Matrix metalloproteinases (MMPs) and their tissue inhibitors (TIMPs) play a role in development of obesity by contributing to adipogenesis, angiogenesis and extracellular matrix degradation. We have evaluated a potential functional role of TIMP-1, which inhibits most MMPs, in in vivo adipogenesis. Local overexpression by injection of 3T3-F442A preadipocytes expressing human TIMP-1 (hTIMP-1) in the back of NUDE mice kept on high fat diet (HFD) for 4 weeks, had no effect on de novo formed fat pad mass. The fat pads formed from the hTIMP-1 expressing cells did show a significantly larger blood vessel size as compared to control cells (57 ± 4.8 µm2 vs 38 ± 1.4 µm2, p = 0.0017). No effect was observed on blood vessel density or on adipocyte size or density. Systemic overexpression of hTIMP-1 by injection in the tail vein of an adenoviral construct 3 days before injection of 3T3-F442A cells in the back of NUDE mice kept on HFD for 4 weeks, also had no effect on de novo formed fat pad mass. However, the blood vessel density of the fat pads from mice overexpressing hTIMP-1 was significantly lower than in controls (587 ± 11 mm-2 vs 806 ± 20 mm-2, p < 0.0001) whereas the adipocytes were somewhat larger (1477 ± 44 µm2 vs 1285 ± 32 µm2, p = 0.03).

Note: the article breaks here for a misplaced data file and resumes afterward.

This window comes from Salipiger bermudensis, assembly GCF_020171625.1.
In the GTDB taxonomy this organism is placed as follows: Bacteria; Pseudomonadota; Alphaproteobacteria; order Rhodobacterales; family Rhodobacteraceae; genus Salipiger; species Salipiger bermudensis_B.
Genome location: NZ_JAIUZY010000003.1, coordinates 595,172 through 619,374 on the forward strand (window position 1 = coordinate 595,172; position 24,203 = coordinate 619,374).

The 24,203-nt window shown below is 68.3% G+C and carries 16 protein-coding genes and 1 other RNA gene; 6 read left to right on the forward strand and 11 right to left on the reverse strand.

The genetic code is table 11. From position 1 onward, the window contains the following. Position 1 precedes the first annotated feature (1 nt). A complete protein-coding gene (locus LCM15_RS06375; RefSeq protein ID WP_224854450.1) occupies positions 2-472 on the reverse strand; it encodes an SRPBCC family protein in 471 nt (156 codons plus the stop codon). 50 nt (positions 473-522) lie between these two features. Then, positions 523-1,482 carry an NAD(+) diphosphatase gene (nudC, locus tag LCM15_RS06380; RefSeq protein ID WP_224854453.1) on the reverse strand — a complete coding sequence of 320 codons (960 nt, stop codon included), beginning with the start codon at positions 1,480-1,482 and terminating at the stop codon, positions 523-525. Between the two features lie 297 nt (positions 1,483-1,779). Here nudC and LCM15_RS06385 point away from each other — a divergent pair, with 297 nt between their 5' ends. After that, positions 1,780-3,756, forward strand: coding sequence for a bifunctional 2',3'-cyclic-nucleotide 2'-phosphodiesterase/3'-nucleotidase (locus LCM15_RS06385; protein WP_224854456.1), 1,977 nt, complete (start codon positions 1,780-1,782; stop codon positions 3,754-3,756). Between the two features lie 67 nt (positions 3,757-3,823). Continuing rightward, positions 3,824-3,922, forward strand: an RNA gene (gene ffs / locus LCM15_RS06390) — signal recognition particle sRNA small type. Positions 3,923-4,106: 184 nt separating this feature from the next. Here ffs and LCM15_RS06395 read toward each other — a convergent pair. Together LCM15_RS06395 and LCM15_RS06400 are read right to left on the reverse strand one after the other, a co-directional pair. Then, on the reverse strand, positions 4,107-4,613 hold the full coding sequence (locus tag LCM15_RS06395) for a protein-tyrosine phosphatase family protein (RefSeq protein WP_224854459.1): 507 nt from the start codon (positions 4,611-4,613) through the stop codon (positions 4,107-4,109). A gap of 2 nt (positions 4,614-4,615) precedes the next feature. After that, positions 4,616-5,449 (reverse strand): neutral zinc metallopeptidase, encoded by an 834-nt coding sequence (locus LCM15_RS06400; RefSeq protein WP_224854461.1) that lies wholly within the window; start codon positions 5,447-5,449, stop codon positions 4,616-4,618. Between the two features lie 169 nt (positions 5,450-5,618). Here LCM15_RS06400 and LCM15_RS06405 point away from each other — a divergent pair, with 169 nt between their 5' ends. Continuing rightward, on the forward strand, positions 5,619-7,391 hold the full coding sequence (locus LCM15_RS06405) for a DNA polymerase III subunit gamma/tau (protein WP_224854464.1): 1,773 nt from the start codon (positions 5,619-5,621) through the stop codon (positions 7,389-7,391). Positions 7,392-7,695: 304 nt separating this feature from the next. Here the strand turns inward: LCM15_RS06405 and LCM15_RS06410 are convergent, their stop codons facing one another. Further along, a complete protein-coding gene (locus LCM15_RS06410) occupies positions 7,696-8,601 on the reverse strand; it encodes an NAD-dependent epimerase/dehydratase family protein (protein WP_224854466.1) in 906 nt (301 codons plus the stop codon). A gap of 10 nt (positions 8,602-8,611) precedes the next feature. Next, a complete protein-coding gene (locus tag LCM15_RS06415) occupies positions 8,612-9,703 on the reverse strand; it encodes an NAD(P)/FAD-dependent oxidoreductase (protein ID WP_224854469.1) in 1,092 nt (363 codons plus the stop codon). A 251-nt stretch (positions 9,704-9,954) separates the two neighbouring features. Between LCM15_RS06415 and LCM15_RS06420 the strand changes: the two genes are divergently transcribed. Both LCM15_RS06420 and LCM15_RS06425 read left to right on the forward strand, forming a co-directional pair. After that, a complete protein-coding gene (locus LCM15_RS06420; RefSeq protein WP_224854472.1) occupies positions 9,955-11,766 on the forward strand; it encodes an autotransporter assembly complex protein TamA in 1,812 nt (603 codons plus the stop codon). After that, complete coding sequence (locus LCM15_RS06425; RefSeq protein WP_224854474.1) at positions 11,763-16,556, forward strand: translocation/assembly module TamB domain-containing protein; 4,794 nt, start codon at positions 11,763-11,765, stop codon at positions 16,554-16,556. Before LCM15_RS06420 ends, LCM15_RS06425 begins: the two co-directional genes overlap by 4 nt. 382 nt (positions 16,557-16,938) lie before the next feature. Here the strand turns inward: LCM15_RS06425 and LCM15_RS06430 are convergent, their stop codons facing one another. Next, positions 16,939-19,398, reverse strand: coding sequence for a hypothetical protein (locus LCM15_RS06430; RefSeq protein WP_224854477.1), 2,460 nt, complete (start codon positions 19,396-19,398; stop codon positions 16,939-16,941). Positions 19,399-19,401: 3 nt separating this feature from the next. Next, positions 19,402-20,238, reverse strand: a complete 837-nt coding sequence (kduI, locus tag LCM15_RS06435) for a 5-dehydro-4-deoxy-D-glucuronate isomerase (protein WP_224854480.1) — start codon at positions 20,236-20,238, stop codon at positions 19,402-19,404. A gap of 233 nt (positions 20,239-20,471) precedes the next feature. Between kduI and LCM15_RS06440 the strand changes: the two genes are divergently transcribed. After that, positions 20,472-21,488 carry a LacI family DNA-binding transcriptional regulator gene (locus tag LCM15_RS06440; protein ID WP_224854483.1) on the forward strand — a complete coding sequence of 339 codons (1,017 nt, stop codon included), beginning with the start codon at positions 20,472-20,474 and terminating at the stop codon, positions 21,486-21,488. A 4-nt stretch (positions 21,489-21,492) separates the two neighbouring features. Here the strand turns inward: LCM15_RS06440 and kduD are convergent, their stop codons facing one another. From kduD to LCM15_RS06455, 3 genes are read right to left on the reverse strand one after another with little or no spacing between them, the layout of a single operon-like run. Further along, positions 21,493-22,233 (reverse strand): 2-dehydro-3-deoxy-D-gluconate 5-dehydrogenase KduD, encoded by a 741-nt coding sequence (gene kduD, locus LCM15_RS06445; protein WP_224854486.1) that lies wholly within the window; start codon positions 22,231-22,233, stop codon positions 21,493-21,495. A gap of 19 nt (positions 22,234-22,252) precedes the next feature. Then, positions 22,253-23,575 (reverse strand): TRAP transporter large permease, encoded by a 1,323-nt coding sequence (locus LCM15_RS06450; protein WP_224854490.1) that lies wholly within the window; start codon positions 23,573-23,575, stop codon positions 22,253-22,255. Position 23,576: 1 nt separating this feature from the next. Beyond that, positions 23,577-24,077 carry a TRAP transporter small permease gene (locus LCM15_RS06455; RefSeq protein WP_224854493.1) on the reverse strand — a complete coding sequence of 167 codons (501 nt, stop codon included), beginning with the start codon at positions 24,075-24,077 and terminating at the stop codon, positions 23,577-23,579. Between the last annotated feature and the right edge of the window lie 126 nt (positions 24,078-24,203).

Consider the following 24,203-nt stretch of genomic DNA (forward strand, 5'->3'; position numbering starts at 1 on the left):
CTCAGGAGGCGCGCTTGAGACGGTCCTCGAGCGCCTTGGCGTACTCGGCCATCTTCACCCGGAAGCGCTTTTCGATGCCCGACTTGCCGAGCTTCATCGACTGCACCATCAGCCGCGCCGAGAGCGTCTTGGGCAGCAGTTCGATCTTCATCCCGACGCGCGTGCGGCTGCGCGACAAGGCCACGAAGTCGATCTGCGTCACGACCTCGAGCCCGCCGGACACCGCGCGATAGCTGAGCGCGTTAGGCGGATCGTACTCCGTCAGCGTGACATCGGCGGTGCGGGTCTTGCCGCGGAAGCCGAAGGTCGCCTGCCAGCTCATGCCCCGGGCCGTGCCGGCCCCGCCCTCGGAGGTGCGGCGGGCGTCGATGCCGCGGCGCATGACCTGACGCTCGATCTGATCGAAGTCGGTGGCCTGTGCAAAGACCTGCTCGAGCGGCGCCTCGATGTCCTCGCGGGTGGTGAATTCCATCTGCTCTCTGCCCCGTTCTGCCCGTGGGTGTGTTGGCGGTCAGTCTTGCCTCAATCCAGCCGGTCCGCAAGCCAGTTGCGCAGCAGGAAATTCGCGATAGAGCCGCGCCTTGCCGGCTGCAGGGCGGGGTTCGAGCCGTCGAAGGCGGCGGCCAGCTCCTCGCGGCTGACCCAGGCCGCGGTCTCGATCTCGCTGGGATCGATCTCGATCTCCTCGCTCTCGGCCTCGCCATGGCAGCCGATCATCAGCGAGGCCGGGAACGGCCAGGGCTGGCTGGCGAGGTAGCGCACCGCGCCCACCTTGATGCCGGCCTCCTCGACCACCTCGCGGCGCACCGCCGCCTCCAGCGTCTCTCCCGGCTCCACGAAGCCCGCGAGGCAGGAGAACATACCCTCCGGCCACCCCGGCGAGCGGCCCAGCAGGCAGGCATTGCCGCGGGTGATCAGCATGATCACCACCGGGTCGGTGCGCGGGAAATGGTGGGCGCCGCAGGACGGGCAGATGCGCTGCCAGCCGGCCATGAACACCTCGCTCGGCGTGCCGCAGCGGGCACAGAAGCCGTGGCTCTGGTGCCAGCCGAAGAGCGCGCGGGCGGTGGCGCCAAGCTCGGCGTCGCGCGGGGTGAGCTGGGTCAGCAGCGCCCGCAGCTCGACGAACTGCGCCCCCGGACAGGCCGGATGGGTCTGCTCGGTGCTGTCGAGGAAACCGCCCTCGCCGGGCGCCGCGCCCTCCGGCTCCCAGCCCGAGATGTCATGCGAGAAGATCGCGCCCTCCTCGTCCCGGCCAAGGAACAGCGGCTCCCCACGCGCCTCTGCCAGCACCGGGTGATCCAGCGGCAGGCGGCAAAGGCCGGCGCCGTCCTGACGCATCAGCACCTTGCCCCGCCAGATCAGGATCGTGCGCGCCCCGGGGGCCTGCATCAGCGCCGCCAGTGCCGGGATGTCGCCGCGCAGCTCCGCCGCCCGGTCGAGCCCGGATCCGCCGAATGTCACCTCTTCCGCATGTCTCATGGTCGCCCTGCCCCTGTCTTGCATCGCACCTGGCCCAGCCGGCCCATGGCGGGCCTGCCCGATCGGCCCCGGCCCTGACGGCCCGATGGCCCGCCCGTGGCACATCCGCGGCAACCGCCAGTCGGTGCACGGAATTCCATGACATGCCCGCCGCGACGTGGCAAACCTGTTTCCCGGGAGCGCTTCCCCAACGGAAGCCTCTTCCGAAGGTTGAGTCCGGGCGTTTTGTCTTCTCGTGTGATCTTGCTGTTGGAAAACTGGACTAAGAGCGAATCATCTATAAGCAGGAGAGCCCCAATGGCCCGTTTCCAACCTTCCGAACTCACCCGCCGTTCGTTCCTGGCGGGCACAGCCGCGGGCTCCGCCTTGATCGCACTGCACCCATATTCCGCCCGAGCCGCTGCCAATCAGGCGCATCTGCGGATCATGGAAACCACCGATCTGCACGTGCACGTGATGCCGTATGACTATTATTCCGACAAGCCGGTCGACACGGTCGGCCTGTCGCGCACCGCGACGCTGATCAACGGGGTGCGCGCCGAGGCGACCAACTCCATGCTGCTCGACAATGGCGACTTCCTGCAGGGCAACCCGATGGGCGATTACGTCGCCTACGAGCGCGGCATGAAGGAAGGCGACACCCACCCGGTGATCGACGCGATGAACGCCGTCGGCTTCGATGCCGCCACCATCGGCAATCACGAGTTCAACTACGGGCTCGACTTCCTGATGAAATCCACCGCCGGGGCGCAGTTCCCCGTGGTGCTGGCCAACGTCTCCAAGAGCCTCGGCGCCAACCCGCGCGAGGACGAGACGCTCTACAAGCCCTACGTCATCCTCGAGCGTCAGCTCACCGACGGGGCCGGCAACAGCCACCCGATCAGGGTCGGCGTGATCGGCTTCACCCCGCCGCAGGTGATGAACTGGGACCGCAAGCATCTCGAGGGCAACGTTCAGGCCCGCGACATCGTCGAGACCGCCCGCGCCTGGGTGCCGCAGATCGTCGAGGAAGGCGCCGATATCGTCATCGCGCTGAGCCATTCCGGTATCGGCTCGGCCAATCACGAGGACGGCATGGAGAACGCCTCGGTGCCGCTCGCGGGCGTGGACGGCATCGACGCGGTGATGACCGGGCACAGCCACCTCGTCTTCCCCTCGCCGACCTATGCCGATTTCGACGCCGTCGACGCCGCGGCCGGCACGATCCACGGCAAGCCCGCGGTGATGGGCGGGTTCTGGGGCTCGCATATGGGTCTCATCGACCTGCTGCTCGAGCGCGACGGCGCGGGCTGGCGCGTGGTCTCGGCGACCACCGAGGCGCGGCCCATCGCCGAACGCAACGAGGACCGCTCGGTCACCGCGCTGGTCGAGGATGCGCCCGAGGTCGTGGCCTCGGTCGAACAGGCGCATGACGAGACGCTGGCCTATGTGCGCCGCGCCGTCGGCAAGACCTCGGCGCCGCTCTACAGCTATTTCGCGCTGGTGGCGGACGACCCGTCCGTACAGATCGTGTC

Thus, in vivo local or systemic hTIMP-1 overexpression did not significantly affect the extent of de novo adipose tissue formation, but the effect on angiogenesis appeared to be different. Local overexpression induced significantly larger blood vessel size associated with somewhat lower blood vessel density, whereas systemic overexpression was associated with significantly lower blood vessel density but did not affect blood vessel size.